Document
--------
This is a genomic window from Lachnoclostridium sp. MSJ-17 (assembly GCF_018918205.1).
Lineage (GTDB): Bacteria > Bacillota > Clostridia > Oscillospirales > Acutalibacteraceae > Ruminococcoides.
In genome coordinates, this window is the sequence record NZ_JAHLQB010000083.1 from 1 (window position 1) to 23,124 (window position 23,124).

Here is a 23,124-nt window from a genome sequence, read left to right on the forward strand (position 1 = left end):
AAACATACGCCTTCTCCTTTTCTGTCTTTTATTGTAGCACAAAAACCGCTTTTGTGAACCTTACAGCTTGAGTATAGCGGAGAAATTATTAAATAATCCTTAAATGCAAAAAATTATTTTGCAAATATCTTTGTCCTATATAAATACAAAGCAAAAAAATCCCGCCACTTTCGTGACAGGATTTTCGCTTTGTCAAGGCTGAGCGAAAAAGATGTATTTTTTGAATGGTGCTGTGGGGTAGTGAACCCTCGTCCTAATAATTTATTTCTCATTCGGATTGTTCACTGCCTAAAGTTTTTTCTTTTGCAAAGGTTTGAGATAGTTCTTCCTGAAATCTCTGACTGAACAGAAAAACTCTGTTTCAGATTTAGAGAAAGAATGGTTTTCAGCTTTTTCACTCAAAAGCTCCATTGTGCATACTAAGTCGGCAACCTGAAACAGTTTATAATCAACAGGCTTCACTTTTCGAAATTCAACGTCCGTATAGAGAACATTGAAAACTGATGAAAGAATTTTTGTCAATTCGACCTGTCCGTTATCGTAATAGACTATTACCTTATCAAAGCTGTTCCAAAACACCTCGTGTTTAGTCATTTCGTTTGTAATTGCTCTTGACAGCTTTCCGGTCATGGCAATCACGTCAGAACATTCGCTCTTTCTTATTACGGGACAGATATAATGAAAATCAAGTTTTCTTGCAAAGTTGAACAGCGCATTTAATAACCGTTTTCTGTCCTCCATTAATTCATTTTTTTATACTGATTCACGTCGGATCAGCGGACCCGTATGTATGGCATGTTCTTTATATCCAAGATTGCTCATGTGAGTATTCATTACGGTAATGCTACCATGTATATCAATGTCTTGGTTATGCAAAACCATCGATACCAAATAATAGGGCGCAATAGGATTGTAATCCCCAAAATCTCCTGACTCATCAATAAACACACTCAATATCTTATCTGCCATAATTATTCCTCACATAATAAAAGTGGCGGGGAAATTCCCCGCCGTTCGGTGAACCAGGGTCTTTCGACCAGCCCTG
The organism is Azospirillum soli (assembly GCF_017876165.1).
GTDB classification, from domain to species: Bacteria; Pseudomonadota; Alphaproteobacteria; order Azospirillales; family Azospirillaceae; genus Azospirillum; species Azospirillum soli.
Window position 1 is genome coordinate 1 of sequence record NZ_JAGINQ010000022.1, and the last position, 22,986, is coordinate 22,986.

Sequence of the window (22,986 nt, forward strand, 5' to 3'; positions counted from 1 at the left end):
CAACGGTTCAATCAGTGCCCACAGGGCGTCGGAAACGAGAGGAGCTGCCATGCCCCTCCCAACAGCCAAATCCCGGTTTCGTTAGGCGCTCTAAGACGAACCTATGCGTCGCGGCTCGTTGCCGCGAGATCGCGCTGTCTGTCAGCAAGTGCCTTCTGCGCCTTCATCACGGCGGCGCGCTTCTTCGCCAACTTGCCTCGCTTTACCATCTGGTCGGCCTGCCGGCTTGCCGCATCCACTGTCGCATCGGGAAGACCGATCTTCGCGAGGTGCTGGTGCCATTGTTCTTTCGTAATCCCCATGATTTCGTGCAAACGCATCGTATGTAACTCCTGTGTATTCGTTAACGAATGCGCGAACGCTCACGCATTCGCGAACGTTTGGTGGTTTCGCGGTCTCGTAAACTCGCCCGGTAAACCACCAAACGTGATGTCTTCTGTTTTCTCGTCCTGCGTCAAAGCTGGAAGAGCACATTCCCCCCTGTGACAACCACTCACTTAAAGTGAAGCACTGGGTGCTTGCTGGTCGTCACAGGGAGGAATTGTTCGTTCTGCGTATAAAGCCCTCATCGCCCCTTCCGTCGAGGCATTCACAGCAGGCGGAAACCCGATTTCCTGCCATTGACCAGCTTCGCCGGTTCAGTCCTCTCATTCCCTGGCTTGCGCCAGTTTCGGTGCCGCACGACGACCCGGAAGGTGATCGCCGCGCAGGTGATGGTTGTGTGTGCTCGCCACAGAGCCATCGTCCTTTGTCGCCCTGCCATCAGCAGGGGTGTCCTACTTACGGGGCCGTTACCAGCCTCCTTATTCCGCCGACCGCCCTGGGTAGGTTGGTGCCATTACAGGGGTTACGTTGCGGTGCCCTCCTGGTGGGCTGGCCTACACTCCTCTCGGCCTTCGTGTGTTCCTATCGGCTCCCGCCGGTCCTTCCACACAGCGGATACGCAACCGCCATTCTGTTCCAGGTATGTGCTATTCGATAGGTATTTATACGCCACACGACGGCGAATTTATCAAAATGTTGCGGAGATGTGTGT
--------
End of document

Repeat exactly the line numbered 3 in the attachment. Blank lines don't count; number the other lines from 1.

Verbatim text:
In genome coordinates, this window is the sequence record NZ_JAHLQB010000083.1 from 1 (window position 1) to 23,124 (window position 23,124).